look   Search forward for the next occurrence of the literal text in dot.
              If dot is the null string, the text in the snarf buffer is used.
              The snarf buffer is unaffected.

       <rio>  Exchange snarf buffers with rio.

       /regexp
              Search forward for the next match of the last regular expression
              typed in a command.  (Not in command window.)

       send   Send the text in dot, or the snarf buffer if dot is the null
              string, as if it were typed to the command window.  Saves the sent
              text in the snarf buffer.  (Command window only.)

   External communication
       Sam listens to the edit plumb port.  If plumbing is not active, on
       invocation sam creates a named pipe /srv/sam.user which acts as an
       additional source of commands.  Characters written to the named pipe are
       treated as if they had been typed in the command window.

       B is a shell-level command that causes an instance of sam running on the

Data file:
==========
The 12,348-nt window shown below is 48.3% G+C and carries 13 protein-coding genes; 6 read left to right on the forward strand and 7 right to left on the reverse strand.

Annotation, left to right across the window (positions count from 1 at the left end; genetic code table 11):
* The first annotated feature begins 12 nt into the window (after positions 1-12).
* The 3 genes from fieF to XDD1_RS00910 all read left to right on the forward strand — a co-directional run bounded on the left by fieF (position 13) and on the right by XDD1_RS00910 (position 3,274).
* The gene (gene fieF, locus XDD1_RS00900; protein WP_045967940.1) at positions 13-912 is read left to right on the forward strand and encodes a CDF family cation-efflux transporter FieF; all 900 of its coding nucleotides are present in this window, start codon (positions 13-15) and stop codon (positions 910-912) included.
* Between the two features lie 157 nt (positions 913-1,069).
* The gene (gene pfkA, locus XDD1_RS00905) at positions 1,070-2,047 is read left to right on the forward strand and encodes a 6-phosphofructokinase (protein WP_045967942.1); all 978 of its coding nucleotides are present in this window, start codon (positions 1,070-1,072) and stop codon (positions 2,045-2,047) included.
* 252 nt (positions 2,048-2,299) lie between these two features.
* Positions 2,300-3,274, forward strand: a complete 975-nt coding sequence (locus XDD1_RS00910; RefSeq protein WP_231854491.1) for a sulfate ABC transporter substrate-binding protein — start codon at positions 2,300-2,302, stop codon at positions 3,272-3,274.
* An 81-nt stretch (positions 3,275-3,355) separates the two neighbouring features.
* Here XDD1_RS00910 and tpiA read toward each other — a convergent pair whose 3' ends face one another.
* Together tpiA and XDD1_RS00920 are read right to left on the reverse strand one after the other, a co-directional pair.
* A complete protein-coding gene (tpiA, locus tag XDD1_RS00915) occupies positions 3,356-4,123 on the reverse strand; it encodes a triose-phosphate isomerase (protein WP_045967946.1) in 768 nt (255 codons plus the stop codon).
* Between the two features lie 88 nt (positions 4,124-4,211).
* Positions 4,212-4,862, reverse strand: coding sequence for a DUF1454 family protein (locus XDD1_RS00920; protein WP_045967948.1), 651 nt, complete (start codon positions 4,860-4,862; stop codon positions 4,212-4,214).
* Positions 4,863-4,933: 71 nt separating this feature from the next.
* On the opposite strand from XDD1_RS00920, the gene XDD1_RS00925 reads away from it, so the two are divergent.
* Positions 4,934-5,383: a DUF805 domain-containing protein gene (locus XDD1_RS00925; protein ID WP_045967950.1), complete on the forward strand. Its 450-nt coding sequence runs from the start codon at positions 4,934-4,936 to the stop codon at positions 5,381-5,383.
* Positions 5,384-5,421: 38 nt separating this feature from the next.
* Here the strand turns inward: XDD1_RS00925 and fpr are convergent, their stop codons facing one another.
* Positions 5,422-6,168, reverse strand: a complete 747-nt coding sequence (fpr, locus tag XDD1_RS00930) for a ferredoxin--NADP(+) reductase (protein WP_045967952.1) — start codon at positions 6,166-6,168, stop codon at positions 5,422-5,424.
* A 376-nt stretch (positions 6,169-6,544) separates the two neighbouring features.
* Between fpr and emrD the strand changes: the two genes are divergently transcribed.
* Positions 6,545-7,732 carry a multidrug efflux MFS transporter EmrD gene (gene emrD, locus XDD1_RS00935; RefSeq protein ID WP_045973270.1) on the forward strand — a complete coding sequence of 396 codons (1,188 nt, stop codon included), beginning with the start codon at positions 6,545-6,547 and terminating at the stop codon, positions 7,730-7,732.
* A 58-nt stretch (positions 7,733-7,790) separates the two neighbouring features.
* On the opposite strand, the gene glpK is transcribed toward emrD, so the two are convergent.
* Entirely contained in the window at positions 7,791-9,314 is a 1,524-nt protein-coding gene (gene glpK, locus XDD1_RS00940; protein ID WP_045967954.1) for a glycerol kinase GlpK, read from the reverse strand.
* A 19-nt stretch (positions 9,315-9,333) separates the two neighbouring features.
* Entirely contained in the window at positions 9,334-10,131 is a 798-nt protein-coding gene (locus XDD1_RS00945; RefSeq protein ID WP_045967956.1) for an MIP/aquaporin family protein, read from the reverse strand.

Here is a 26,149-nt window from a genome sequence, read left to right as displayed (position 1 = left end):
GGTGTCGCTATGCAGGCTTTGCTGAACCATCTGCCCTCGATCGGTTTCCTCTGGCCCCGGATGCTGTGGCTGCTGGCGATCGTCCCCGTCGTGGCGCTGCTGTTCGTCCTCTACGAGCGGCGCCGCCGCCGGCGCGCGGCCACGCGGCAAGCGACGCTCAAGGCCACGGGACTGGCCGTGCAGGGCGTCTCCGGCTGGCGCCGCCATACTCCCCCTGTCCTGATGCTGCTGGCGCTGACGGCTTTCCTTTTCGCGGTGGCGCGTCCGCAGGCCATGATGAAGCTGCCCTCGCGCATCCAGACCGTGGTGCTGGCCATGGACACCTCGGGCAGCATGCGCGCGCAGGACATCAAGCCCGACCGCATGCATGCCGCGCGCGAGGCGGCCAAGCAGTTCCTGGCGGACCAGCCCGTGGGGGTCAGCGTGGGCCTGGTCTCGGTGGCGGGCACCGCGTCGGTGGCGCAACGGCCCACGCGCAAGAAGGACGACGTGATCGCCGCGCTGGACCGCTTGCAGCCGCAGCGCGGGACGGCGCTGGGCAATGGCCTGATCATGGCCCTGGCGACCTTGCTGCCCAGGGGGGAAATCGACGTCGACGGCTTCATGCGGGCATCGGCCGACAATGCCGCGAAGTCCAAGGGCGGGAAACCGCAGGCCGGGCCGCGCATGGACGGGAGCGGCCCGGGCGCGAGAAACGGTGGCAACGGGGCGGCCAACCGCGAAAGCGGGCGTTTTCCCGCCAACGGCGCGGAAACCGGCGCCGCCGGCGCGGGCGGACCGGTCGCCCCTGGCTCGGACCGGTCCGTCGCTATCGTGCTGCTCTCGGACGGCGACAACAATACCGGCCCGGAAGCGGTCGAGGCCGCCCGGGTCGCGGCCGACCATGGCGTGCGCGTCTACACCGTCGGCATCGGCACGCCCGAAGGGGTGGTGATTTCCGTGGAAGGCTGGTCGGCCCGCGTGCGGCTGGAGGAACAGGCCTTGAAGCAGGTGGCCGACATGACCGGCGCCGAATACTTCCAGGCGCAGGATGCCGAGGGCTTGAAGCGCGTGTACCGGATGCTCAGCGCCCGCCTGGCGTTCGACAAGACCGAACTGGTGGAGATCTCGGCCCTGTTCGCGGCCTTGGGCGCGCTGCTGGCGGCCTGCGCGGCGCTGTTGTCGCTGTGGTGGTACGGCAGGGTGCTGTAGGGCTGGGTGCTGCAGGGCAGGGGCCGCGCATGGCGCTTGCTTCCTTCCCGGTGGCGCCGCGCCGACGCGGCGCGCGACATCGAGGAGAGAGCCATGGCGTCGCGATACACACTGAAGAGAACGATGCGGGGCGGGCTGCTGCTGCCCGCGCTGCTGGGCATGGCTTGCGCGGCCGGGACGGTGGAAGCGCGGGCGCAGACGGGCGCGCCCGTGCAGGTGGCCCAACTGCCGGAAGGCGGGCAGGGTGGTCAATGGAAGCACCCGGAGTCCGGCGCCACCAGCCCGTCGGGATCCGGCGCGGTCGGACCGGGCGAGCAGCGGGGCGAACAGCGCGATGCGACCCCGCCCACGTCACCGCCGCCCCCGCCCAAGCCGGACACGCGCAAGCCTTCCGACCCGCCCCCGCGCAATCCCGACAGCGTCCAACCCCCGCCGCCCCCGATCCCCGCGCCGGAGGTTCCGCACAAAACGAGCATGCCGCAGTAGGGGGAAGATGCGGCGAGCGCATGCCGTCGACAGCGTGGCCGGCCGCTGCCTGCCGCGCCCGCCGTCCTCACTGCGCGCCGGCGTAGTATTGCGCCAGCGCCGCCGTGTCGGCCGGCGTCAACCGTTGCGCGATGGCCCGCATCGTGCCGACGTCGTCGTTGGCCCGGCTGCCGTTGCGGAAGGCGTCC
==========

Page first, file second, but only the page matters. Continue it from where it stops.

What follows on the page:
same terminal to load the named files.  B uses either plumbing or the
       named pipe, whichever service is available.  If plumbing is not enabled,
       the option allows a line number to be specified for the initial position
       to display in the last named file (plumbing provides a more general
       mechanism for this ability).

       E is a shell-level command that can be used as $EDITOR in a Unix
       environment.  It runs B on file and then does not exit until file is
       changed, which is taken as a signal that file is done being edited.

   Abnormal termination
       If sam terminates other than by a q command (by hangup, deleting its
       window, etc.), modified files are saved in an executable file,
       $HOME/sam.save.  This program, when executed, asks whether to write each
       file back to a external file.  The answer causes writing; anything else
       skips the file.

FILES
       $HOME/sam.save

       $HOME/sam.err

       /bin/samsave
              the program called to unpack $HOME/sam.save.

SOURCE
       /src/cmd/sam
              source for sam itself

       /src/cmd/samterm
              source for the separate terminal part

       /bin/B

       /bin/E

SEE ALSO
       ed(1), sed(1), grep(1), rio(1), regexp(7).

       Rob Pike, ``The text editor sam''.



                                                                     SAM(1plan9)